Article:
No need for monthly checkups, tetracycline, amoxicillin, metronidazole, “aggressive curettage” (of what?), hydrogen peroxide, BioOss, allograft, resorbable membrane, CBCT scan – or even erbium laser! Just leave it alone for a couple of months, then go ahead and restore in the normal way.

    • Mike says:

      Hi John, Thank you for your valuable input. What you stated is what my endodontist also said. There are different opinions on ways to treat(or not treat) these cases. Thats what makes this dental site and message board wesome!

  5. Richard Hughes, FAAID, FAAIP, DABOI says:

    I too get nervous implanting into another’s grafted site.
    It does look as though #6 is the source of the infection and should of been successfully endodontically treated prior to grafting and implant placement. Also the implant site should of been detoxified.

    Yes there may be a palatial and or facial defect.
    I would not use Bio-OSS or any xenografts. They do not resorb.

    CRS you have mentioned laser use several times. What type of laser would be best for decontamination in a site such as this one?
    I’m thinking of adding lasers to my practice.

  6. Gerald Rudick dds says:

    The vitality of the canine should be verified…although the tooth seems caries/restoration free……was it ever traumatized by a fall or punch? Does it test vital?

    Also, in that very same area, has anyone considered that the lesion could be a Globulomaxillary Cyst?

  7. George F says:

    I’m with John T. Treat the patient, not the x-ray. Once the buccal plate is blown out (as in this case) it will never look the same on the film, regardless of how it is grafted. In absence of clinical problems this is a graft that is doing OK and just looks bad on the x-ray. Give it a month or two and see how pt does clinically. If doing well, restore (I would wait another 4 mo out of an abundance of caution, then strict gradual loading). However, if clinical problems develop THEN treat exactly as described by CRS. I agree with the protocol, but would not be so quick to pull the trigger.

  8. M Montana says:

    Discontinuity of the lamina dura of the canine is a concern. I agree that pulp testing #6 is step one, please re-post the test result.

    • Mike says:

      Hi everyone, wanted to give all of you an update on this case. Saw patient yesterday. She reported having pus drainage over the weekend(implant placed last Thursday) with swelling. When I saw her yesterday there was no sign of swelling or drainage. It must have subsided. I recommended that she continue taking Amoxicillin 500mg for an additional week. I did pulp vitality test of 5,6 and 8. Response was normal to cold test and percussion test. I took new xray from different angles, and on one xray, theres a shadow of bone in the background forming, and from another angle looks just as what I posted. Like George F. pointed out, it looks bad on one xray but not as much on another. I will try to post the recent xrays, but may have to start a new thread. OSseo News doesnt allow attachment of pics to comments.

      • OsseoNews says:

        We certainly do allow you to post photos to comments. To post more photos, simply use the “Post a Case” link above in the menu, use the same title as this case, and provide the same contact information for the case, for verification purposes. Also, you can let us know you want it posted in the comments.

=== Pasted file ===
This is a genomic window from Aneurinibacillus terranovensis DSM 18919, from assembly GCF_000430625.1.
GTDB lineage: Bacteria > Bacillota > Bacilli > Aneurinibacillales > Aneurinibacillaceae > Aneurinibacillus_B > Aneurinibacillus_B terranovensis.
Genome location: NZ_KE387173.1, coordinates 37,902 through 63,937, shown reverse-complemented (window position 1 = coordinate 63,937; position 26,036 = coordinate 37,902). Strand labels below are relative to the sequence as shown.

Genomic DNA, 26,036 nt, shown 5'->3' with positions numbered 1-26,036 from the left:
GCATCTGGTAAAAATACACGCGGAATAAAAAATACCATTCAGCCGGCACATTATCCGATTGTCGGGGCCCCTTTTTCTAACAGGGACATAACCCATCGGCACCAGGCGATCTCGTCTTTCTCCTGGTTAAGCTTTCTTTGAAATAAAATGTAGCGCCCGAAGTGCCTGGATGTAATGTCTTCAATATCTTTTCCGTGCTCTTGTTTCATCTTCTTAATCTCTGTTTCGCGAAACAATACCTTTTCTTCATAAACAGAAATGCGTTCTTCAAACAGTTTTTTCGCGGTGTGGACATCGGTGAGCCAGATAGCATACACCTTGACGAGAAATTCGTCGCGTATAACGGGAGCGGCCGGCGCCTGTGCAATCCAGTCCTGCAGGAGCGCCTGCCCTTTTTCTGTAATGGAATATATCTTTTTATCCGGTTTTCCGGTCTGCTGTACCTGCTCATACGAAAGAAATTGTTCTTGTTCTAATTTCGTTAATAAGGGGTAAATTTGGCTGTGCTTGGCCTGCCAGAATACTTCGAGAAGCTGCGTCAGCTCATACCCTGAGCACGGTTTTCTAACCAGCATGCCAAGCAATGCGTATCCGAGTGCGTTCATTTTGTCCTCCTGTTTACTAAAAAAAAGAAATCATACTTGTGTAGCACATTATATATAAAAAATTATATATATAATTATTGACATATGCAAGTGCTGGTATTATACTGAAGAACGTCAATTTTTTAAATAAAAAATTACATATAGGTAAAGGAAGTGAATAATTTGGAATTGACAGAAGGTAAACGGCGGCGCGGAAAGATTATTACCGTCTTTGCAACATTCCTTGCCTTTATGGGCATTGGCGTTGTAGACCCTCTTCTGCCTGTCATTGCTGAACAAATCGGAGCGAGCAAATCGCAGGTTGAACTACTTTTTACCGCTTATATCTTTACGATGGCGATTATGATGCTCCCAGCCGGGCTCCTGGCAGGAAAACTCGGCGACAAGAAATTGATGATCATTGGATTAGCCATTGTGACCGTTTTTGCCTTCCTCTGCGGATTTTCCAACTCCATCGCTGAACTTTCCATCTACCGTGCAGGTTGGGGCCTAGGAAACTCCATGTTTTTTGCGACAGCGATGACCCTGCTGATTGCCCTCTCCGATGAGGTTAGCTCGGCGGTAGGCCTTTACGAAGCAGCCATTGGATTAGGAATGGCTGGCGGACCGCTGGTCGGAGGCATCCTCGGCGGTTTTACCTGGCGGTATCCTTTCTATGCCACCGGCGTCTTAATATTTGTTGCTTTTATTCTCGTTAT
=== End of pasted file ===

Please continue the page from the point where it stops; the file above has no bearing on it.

• CRS says:

        Pus means that soon after implantation or grafting is evidence of infection. This is best rectified with laser disenfection. Nd-yag for surgical applications. I think this implant will be a problem I would remove it and refer to someone experienced managing bone infections. This is a localized chronic osteomyelitis and the measures you have used likely will not rectify it. Sorry.

  9. Mike says:

    Hi Everyone, I’ve attached recent post op pictures on this case below. These pictures were taken yesterday. The implant was placed last Thursday. Thanks for all your help!.Mike

    post-op taken 5-5-15

    post-op taken 5-5-15

    taken 5-5-15. different view
    taken 5-5-15. different view

  10. Robert J. Miller says:

    This is a classic retrograde peri-implantitis. There was incomplete debridement of the apical granuloma and placement of an implant into the site creates a huge immunologic response. The only treatment is a type of apicoectomy where the area is opened with an envelope and the pathologic tissue removed. Ideally, an ablative laser allows you to debride circumferentially. I do not graft this with a biomaterial. I find that L-PRF is an outstanding choice to fill the defect and eliminate the inflammatory response.

  11. Gerald Rudick says:

    In reviewing the xrays from December 2015 to May 2015, with the implant in place, I am less concerned with a vitality problem with the canine…there seems to be some bone fill at the apex.
    I agree with CRS and RJM, that going in with a laser might clean up the area nicely, and L-PRF works very well…. but CRS has her experience with this problem, and using a particulate material will work very well.

  12. sorin hershkovitch says:

    It seems there are two problems
    1 inserting an implant into a socket grafted with Puros after only 4 months ,means that the implant cannot osteointegrate (puros resorbs after years) and will exfoliate sooner or later.
    2there is a retrograde periimplantitis witch has not a predictable mode of treatment,especialy when it deals with grafted Puros.
    Puros or othet bovine bine is not indicated for ridge preservation because they don’t resorb and there is no bone in contact with the implant on most of its surface.
    I suggest to remove the implant,debride and graft with dfdb .Wait 6 months ,cbct and reevaluate.
    Then place a new implant.Good luck

  13. Farhad Amini DDS says:


    There is no question that bacteria involved in peri-apical pathosis may persist for a long time, some even claim for years in trabecula before it competely resolved. The time between extraction and implant placement is too close considering the size of the lesion to begin with.

    I would take out the implant. Check the canine. There is a good chance that #6 might be necrotic. Graft it and come back in 6 months. try again. !!

    It should be fine. Let us know